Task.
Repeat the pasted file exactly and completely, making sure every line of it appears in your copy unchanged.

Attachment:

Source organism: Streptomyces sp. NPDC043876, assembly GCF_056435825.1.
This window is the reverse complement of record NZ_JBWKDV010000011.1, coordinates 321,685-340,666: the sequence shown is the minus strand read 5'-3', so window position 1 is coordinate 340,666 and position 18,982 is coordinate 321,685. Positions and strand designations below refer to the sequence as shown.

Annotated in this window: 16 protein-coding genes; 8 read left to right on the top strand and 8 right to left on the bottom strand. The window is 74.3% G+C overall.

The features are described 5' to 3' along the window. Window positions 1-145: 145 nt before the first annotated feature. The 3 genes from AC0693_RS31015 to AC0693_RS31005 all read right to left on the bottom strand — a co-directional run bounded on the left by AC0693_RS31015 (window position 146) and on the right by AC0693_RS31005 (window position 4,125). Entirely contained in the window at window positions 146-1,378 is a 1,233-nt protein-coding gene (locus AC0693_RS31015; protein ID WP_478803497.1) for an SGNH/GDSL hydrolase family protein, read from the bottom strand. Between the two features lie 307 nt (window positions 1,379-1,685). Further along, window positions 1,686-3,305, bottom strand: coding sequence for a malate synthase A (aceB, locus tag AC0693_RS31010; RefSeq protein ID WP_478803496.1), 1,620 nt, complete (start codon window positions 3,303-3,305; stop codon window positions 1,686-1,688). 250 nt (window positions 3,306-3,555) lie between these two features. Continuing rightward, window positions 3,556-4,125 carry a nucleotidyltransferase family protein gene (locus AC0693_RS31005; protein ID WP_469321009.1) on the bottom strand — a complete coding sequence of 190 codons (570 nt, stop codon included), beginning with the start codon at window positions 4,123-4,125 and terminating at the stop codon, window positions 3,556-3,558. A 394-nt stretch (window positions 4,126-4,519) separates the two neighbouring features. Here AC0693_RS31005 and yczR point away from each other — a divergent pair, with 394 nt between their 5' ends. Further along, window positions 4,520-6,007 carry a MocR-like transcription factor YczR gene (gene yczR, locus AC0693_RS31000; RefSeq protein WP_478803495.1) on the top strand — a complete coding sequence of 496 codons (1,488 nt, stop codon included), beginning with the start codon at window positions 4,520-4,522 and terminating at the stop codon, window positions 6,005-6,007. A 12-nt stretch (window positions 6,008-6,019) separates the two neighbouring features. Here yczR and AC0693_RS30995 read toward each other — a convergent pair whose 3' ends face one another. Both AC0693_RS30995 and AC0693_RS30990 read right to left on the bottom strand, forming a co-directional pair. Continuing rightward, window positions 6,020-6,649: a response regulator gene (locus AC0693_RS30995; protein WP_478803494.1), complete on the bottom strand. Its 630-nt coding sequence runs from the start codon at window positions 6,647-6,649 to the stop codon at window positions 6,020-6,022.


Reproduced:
Source organism: Streptomyces sp. NPDC043876, assembly GCF_056435825.1.
This window is the reverse complement of record NZ_JBWKDV010000011.1, coordinates 321,685-340,666: the sequence shown is the minus strand read 5'-3', so window position 1 is coordinate 340,666 and position 18,982 is coordinate 321,685. Positions and strand designations below refer to the sequence as shown.

Annotated in this window: 16 protein-coding genes; 8 read left to right on the top strand and 8 right to left on the bottom strand. The window is 74.3% G+C overall.

The features are described 5' to 3' along the window. Window positions 1-145: 145 nt before the first annotated feature. The 3 genes from AC0693_RS31015 to AC0693_RS31005 all read right to left on the bottom strand — a co-directional run bounded on the left by AC0693_RS31015 (window position 146) and on the right by AC0693_RS31005 (window position 4,125). Entirely contained in the window at window positions 146-1,378 is a 1,233-nt protein-coding gene (locus AC0693_RS31015; protein ID WP_478803497.1) for an SGNH/GDSL hydrolase family protein, read from the bottom strand. Between the two features lie 307 nt (window positions 1,379-1,685). Further along, window positions 1,686-3,305, bottom strand: coding sequence for a malate synthase A (aceB, locus tag AC0693_RS31010; RefSeq protein ID WP_478803496.1), 1,620 nt, complete (start codon window positions 3,303-3,305; stop codon window positions 1,686-1,688). 250 nt (window positions 3,306-3,555) lie between these two features. Continuing rightward, window positions 3,556-4,125 carry a nucleotidyltransferase family protein gene (locus AC0693_RS31005; protein ID WP_469321009.1) on the bottom strand — a complete coding sequence of 190 codons (570 nt, stop codon included), beginning with the start codon at window positions 4,123-4,125 and terminating at the stop codon, window positions 3,556-3,558. A 394-nt stretch (window positions 4,126-4,519) separates the two neighbouring features. Here AC0693_RS31005 and yczR point away from each other — a divergent pair, with 394 nt between their 5' ends. Further along, window positions 4,520-6,007 carry a MocR-like transcription factor YczR gene (gene yczR, locus AC0693_RS31000; RefSeq protein WP_478803495.1) on the top strand — a complete coding sequence of 496 codons (1,488 nt, stop codon included), beginning with the start codon at window positions 4,520-4,522 and terminating at the stop codon, window positions 6,005-6,007. A 12-nt stretch (window positions 6,008-6,019) separates the two neighbouring features. Here yczR and AC0693_RS30995 read toward each other — a convergent pair whose 3' ends face one another. Both AC0693_RS30995 and AC0693_RS30990 read right to left on the bottom strand, forming a co-directional pair. Continuing rightward, window positions 6,020-6,649: a response regulator gene (locus AC0693_RS30995; protein WP_478803494.1), complete on the bottom strand. Its 630-nt coding sequence runs from the start codon at window positions 6,647-6,649 to the stop codon at window positions 6,020-6,022.